Ok, I've decided that I'm going to take back my puffer because I plan to have invertebrates someday and I prefer them to be unharmed, and I'm taking back my cardinal because I dont have the correct food and I need more space. I'm picking up a 30 gallon tank tommarrow because its the biggest I can get. I plan to use a fine live sand and I've talked to someone about 35lbs of LR for $1.50/lb, although I don't know what kind of sand to get or how many lbs would be good for a 30 gallon tank (I don't want to buy too much or too little). My LPS don't have much variety, especially for saltwater fish and equipment. I'm not shure how to get more "water volume" yet so I'll have to read up on it. I currently have a Penguin 100 power filter but I plan on taking it back and getting a Penguin 150, Im not shure what filters are good but theres not many at the stores. Also, I'm not shure how to enter live sand/rock into a brand new aquarium, is it like other decor or do I have to treat it first? And I also learned that live rock is supported by light, do I still have to turn the light off at night? I've been turning it off for 12 hours each night, is that enough/too much?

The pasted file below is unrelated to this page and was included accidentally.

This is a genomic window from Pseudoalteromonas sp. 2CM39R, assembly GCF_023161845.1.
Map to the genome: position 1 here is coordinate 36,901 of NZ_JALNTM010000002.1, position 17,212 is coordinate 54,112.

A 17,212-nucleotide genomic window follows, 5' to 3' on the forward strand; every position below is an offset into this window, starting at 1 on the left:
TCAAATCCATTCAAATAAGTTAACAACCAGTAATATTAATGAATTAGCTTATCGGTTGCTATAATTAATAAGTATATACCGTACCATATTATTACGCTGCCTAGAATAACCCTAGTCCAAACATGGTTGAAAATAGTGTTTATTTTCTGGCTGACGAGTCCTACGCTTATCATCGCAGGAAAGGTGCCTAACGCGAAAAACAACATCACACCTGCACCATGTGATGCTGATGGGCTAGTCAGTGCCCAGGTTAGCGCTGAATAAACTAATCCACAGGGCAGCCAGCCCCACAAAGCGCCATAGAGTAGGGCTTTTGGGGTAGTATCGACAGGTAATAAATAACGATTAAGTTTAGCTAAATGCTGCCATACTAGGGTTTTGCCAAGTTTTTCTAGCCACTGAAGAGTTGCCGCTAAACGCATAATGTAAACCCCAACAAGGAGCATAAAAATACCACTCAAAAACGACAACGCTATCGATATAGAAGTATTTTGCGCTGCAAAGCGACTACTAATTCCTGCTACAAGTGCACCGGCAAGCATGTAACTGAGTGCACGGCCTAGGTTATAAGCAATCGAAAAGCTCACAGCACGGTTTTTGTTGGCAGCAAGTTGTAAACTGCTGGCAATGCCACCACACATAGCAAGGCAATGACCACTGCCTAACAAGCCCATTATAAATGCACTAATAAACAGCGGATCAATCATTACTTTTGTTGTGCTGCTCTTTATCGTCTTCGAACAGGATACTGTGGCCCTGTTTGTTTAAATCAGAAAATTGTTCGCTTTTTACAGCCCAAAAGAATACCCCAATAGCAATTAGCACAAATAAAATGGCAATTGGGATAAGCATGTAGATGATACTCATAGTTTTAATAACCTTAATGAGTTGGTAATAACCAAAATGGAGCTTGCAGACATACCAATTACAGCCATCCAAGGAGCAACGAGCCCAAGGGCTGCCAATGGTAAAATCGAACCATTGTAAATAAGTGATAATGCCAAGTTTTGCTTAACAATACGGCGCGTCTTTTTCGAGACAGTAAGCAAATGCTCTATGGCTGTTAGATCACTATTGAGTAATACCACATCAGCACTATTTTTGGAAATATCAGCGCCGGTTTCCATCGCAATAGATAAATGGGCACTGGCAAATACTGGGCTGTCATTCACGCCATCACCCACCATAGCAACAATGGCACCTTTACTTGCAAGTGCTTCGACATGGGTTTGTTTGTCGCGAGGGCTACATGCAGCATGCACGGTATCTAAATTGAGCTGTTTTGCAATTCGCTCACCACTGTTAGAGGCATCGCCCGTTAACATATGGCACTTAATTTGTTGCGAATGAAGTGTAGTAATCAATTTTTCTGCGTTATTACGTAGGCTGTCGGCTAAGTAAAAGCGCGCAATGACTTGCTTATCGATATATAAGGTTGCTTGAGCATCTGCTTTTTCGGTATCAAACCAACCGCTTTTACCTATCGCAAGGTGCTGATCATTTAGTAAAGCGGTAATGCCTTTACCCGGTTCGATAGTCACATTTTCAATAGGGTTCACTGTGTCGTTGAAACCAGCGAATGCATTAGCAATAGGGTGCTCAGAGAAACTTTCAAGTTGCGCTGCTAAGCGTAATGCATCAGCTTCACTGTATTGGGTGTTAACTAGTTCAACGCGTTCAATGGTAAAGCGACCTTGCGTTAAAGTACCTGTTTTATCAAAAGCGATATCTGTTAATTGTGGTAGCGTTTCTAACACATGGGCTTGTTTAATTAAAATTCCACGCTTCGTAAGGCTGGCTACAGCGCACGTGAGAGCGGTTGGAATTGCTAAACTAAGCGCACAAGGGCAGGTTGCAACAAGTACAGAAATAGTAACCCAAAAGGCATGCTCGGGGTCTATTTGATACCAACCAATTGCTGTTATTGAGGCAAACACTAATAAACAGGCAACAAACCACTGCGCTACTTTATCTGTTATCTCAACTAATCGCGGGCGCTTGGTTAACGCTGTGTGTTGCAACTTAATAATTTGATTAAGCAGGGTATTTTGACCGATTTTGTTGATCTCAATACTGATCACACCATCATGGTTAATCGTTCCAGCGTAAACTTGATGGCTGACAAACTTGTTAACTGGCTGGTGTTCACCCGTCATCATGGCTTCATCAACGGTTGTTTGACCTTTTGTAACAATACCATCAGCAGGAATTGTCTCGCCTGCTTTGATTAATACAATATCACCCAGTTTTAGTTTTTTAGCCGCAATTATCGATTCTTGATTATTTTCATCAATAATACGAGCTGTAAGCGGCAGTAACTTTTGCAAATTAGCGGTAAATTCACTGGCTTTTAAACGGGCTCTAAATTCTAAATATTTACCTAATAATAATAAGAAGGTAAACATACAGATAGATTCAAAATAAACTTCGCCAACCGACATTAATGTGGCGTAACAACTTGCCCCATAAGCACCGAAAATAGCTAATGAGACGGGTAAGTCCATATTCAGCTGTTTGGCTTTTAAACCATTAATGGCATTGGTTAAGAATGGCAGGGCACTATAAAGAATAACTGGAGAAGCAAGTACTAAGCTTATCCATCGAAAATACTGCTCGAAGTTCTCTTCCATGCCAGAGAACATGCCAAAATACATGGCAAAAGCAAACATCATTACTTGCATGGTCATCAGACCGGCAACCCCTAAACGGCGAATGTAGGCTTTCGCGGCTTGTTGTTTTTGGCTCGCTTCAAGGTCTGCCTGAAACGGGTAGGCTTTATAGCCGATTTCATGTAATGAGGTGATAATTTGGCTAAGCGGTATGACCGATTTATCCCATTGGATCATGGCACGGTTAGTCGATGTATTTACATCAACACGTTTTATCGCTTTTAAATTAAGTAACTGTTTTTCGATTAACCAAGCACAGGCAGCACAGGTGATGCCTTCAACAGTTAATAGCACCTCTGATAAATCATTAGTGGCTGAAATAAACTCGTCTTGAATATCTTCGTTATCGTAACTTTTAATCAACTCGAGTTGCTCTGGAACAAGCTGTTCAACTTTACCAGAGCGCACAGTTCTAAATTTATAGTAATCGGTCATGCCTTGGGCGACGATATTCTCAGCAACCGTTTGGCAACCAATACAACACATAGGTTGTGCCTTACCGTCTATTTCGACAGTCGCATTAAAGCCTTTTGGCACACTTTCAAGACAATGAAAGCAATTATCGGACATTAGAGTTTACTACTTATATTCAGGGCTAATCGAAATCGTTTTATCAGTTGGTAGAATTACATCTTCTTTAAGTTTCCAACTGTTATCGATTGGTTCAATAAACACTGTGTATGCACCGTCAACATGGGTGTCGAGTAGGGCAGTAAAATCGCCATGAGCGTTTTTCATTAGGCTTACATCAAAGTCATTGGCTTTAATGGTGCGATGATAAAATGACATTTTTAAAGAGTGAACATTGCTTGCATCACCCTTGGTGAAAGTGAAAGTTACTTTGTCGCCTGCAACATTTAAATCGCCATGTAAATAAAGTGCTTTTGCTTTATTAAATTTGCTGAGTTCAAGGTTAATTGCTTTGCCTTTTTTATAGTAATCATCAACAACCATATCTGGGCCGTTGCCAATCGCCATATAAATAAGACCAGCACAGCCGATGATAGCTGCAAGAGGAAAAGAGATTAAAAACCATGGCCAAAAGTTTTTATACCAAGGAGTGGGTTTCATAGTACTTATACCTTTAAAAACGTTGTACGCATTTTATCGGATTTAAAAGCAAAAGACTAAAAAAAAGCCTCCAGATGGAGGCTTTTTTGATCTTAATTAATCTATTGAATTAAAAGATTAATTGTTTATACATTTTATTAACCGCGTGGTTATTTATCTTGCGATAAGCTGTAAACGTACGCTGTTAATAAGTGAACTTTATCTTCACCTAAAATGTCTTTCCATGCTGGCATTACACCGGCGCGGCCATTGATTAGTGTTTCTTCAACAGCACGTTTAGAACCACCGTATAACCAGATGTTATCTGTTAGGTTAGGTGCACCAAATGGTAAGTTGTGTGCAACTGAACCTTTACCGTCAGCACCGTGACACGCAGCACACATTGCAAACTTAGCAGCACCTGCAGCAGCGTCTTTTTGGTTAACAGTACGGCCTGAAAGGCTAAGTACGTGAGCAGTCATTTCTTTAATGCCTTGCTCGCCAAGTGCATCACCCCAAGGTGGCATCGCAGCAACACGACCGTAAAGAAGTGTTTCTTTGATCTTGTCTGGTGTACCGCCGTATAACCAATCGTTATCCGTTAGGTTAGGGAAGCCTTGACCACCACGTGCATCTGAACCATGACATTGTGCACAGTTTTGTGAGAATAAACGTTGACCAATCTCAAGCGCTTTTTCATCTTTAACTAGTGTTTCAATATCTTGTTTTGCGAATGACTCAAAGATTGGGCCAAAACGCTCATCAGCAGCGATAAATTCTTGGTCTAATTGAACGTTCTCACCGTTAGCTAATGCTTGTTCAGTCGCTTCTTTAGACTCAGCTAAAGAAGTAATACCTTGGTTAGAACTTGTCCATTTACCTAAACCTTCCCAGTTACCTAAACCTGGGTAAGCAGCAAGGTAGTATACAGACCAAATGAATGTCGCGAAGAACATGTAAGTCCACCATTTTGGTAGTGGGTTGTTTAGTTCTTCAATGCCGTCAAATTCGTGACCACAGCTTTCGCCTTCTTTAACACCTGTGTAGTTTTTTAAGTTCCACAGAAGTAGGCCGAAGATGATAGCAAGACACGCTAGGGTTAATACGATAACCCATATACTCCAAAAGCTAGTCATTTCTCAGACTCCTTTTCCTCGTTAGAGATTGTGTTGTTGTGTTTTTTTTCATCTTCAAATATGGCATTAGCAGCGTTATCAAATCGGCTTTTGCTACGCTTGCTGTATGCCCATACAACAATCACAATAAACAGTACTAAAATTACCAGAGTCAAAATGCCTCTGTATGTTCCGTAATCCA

Last edited by ScottAndChris; 08-06-2009 at 11:07 PM..
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Old 08-07-2009, 08:03 PM   #14
 
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The penguin 150 is still not going to be a good filter, i believe i've seen Pasfur recommend a HOB skimmer that was under100 bucks. I would go with something like that. Also the live sand and live rock will need to be cured before the critters are put into their new home, and it will probably need to go through a mini cycle too, If you are setting this up in a new tank, all that will consist of this is putting all the rock and sand in the tank and letting it sit for a few days to a week or so. Read up on cycles and curing.

water volume can be increased by using that 10 gallon tank you have as a sump, a place to put the heater, maybe a small refugium, and your skimmer. Eliminating much of the clutter on the display tank. This will increase your water volume to roughly 40gallons.